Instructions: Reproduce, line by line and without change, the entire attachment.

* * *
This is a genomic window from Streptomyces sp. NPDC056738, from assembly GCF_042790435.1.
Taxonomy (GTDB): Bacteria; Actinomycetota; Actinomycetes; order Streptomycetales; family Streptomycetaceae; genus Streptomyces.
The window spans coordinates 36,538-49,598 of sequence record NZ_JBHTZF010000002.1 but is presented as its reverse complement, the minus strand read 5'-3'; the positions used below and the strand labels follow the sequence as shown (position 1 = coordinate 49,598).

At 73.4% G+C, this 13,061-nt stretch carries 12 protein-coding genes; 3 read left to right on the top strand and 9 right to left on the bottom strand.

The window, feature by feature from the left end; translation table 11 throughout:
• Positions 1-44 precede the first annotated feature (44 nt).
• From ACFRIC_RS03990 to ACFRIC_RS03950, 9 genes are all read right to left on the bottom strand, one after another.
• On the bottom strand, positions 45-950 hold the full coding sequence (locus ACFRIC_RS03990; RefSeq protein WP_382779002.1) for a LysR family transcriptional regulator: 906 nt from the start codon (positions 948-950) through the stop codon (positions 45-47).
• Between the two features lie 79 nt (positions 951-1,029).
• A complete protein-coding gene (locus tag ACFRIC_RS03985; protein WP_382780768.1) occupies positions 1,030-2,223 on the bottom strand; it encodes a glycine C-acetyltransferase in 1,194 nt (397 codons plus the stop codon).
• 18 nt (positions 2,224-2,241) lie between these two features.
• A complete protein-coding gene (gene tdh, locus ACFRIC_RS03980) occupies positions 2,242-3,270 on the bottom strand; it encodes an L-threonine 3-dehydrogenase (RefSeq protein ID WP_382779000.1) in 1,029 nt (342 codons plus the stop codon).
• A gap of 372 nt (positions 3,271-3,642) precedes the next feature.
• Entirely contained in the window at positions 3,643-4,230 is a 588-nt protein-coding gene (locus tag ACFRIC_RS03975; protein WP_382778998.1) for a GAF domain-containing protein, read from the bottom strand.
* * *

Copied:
This is a genomic window from Streptomyces sp. NPDC056738, from assembly GCF_042790435.1.
Taxonomy (GTDB): Bacteria; Actinomycetota; Actinomycetes; order Streptomycetales; family Streptomycetaceae; genus Streptomyces.
The window spans coordinates 36,538-49,598 of sequence record NZ_JBHTZF010000002.1 but is presented as its reverse complement, the minus strand read 5'-3'; the positions used below and the strand labels follow the sequence as shown (position 1 = coordinate 49,598).

At 73.4% G+C, this 13,061-nt stretch carries 12 protein-coding genes; 3 read left to right on the top strand and 9 right to left on the bottom strand.

The window, feature by feature from the left end; translation table 11 throughout:
• Positions 1-44 precede the first annotated feature (44 nt).
• From ACFRIC_RS03990 to ACFRIC_RS03950, 9 genes are all read right to left on the bottom strand, one after another.
• On the bottom strand, positions 45-950 hold the full coding sequence (locus ACFRIC_RS03990; RefSeq protein WP_382779002.1) for a LysR family transcriptional regulator: 906 nt from the start codon (positions 948-950) through the stop codon (positions 45-47).
• Between the two features lie 79 nt (positions 951-1,029).
• A complete protein-coding gene (locus tag ACFRIC_RS03985; protein WP_382780768.1) occupies positions 1,030-2,223 on the bottom strand; it encodes a glycine C-acetyltransferase in 1,194 nt (397 codons plus the stop codon).
• 18 nt (positions 2,224-2,241) lie between these two features.
• A complete protein-coding gene (gene tdh, locus ACFRIC_RS03980) occupies positions 2,242-3,270 on the bottom strand; it encodes an L-threonine 3-dehydrogenase (RefSeq protein ID WP_382779000.1) in 1,029 nt (342 codons plus the stop codon).
• A gap of 372 nt (positions 3,271-3,642) precedes the next feature.
• Entirely contained in the window at positions 3,643-4,230 is a 588-nt protein-coding gene (locus tag ACFRIC_RS03975; protein WP_382778998.1) for a GAF domain-containing protein, read from the bottom strand.